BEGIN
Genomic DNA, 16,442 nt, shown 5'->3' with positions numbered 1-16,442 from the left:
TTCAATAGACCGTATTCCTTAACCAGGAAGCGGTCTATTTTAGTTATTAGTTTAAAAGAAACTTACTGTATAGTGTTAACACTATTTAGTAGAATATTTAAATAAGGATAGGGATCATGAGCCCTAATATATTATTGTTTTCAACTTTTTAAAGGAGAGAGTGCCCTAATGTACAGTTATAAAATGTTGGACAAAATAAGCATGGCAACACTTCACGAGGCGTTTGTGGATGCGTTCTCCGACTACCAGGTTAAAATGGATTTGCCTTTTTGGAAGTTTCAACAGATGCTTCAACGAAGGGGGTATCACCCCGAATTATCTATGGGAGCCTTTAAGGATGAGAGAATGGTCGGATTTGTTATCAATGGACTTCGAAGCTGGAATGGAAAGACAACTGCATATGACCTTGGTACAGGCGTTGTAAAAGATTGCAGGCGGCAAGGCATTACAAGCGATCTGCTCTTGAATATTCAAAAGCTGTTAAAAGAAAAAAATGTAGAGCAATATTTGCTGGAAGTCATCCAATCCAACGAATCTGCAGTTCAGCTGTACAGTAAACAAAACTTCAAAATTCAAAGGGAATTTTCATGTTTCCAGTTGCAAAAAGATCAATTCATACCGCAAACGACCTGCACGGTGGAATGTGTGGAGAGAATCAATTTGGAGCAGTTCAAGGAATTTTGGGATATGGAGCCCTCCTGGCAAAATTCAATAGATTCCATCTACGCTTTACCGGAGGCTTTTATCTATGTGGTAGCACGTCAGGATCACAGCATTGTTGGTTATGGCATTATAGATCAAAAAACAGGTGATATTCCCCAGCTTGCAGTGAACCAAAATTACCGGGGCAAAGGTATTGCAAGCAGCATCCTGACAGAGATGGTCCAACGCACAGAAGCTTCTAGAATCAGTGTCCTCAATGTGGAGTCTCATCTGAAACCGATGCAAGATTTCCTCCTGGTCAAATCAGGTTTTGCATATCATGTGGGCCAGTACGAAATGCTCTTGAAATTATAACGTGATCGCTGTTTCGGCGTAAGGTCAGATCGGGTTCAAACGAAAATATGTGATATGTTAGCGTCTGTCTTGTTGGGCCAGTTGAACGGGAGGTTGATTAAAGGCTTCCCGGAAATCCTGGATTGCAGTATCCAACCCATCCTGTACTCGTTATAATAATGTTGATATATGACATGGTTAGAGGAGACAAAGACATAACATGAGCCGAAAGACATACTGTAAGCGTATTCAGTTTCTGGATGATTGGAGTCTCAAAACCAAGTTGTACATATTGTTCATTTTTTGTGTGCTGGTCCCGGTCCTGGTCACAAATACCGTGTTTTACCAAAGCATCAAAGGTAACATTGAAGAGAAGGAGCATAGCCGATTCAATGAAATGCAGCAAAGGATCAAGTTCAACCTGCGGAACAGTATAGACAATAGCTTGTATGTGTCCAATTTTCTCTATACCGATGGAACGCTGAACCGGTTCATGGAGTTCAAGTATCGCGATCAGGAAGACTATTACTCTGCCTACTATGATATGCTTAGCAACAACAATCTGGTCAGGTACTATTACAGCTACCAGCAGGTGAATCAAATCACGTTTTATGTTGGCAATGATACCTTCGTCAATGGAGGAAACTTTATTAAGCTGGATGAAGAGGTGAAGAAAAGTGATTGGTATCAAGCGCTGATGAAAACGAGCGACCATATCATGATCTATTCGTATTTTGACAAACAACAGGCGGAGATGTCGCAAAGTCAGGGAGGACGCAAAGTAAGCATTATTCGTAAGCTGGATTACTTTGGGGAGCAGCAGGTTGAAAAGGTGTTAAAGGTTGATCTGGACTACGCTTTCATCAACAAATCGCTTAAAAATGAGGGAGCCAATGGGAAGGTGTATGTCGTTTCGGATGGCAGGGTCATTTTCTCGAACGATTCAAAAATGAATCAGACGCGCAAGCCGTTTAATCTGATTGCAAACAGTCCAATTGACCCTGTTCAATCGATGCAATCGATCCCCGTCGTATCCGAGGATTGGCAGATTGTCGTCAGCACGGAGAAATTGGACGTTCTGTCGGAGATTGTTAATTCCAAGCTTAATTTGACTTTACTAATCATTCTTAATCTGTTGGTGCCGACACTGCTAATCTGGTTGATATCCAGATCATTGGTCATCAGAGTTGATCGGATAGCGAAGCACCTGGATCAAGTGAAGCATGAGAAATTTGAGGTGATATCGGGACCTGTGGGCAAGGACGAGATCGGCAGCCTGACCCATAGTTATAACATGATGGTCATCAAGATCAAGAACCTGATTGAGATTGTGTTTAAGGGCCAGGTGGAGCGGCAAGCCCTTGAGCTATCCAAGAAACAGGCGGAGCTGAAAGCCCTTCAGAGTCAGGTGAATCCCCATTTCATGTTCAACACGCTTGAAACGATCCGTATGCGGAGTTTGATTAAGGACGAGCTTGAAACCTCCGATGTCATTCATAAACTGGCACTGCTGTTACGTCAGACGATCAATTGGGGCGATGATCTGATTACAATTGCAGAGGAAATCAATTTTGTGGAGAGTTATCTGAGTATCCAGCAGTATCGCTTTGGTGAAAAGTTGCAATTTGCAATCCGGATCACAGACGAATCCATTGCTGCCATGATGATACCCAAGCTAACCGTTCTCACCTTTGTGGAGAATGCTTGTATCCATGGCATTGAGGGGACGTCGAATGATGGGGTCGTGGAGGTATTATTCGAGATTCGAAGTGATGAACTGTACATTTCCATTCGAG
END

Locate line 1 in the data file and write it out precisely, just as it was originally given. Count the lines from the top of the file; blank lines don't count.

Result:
Genomic DNA, 16,442 nt, shown 5'->3' with positions numbered 1-16,442 from the left: